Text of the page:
Change Your Ways in BTB Calling
If you've been on the receiving end of bad calls, you're probably smiling and nodding knowingly. But if it's your company that's making such calls, then, "Cowboy, change your ways today!" Here are 10 things to do and avoid in business to business by phone:
Beware the artificial distinction between "telemarketing" and "telesales" ... that telemarketing is scripted and telesales is not. Nonsense! If you have to script it, don't do it. You don't buy from people who talk like machines, and neither do your customers. Create and use call guides with open-ended questions and targeted benefits. Let your phone people communicate as human beings.
Don't call your phone enterprise tele-anything! If your phone people sell - i.e., consummate business - call them sales representatives. If they generate and qualify leads, nurture and develop opportunities and arrange fulfillment and e-mail response, call them marketing reps. If they resolve issues, call them customer care or customer service representatives.
Customers really dislike calls to "update our database." A much better opening: "I'm calling to hear your opinions and preferences about us and our products/services with an eye toward keeping each other up to date and informed."
In qualifying and selling, too many closed-ended questions make callers sound like prosecuting attorneys, not marketers or sales people. Ask no more than three closed-ended questions consecutively. Early in the conversation, the best ratio is 2 open to 1 closed. Midway, make it 1 to 1. As you approach the end, 1 open and 2 closed.
The telephone is an audio medium. However, too often callers let the visual distractions of their computer screen or data capture form drive the questioning. The resulting conversation sounds forced, and customers don't like it. Attend to the audio content of the conversation first, data capture second.
Do not pay incentives for lead quantity or quality. Quantity incentives lead to rushed dialogue, incomplete profiling and sales rep skepticism. Quality incentives lead to inflated lead ratings and questionable pipelines. Information completeness and accuracy are job performance requirements, not a contest. It is OK to reward for referrals, more phone numbers, etc.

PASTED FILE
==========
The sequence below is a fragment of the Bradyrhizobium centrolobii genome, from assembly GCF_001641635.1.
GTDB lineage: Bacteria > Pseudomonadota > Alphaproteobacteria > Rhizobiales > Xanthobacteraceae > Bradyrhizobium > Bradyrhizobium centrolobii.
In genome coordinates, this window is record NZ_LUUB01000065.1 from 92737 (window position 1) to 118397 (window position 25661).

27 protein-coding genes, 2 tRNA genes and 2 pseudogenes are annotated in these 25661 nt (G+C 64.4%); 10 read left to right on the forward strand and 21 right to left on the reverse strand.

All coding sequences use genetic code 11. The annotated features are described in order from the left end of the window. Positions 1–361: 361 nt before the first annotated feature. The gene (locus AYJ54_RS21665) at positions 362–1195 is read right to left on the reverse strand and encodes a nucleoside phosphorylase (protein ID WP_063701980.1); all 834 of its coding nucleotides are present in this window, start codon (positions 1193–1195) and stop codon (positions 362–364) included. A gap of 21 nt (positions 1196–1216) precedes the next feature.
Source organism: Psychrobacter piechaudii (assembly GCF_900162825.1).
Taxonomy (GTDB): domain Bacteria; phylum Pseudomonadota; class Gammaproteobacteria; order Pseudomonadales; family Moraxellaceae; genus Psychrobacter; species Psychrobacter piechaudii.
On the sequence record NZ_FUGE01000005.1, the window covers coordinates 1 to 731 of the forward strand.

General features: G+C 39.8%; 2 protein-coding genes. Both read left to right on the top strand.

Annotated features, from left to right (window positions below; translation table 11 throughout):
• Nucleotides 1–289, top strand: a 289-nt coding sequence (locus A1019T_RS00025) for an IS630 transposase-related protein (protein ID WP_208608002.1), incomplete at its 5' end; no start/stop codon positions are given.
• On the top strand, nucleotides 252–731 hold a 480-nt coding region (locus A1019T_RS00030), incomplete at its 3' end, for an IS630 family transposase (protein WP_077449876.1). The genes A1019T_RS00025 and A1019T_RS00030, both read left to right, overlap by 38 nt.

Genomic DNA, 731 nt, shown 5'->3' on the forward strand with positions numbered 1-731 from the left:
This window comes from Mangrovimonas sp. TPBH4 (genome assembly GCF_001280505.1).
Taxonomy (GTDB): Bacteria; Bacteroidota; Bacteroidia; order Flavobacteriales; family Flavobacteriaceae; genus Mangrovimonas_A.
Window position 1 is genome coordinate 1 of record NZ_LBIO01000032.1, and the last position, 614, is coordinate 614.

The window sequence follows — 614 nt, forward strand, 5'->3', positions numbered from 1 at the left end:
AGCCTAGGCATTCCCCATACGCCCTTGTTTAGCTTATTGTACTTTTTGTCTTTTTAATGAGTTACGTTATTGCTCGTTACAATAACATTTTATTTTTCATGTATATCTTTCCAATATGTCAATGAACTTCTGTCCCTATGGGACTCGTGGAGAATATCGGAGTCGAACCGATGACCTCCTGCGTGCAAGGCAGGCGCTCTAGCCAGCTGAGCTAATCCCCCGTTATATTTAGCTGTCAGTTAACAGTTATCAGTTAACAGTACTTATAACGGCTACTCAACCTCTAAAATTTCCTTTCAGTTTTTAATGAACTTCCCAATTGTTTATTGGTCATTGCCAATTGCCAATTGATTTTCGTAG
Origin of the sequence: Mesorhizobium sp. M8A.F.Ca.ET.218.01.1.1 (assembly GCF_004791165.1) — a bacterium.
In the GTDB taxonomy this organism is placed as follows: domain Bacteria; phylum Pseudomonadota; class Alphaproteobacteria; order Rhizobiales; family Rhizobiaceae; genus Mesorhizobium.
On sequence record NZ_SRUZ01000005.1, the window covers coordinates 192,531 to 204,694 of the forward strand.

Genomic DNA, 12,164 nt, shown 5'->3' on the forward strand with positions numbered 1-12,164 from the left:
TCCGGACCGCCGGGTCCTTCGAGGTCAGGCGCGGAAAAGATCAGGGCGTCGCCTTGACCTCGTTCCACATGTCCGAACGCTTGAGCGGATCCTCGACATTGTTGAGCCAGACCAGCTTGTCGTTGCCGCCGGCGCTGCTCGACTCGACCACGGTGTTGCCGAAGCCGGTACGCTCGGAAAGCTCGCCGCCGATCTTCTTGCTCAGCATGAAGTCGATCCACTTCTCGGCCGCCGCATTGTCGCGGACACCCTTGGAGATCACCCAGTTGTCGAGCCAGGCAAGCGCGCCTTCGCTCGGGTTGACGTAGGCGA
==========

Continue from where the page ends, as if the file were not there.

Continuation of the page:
The scenario: Your outsourced service bureau conducts prequalification calls after marketing event response. Prequalified leads then come in-house for second-tier full qualification. The problem: Second-tier qualification annoys prospects because they dislike having to repeat their story. Solve this problem by developing different question sets for first-tier prequalifiers and second-tier opportunity developers. Also, give the first-tier answers to the second-tier callers.
Some outsourced service bureaus want to conduct full account management for you. Such a consideration is strategic and certainly not trivial. Before talking with such vendors, convene a high-level management meeting and open it with this question: Even if an outside service bureau could manage our accounts, would we really want it to?
You have only three ways to conduct simultaneous inbound and outbound calls. You can let them happen at random, which never is a good idea. You can separate inbound from outbound, which works well in transaction-processing environments and for "spot sales." Or you can establish a schedule for inbound and outbound time blocks, which works well in account development and account management scenarios.
Phone-based marketing and sales create administrative overhead: research, e-mail response, etc. A good working guideline is to build-in your administrative overhead by limiting your phone-based reps to six live phone hours daily. This also keeps your reps' voices from getting tired and stale by day's end.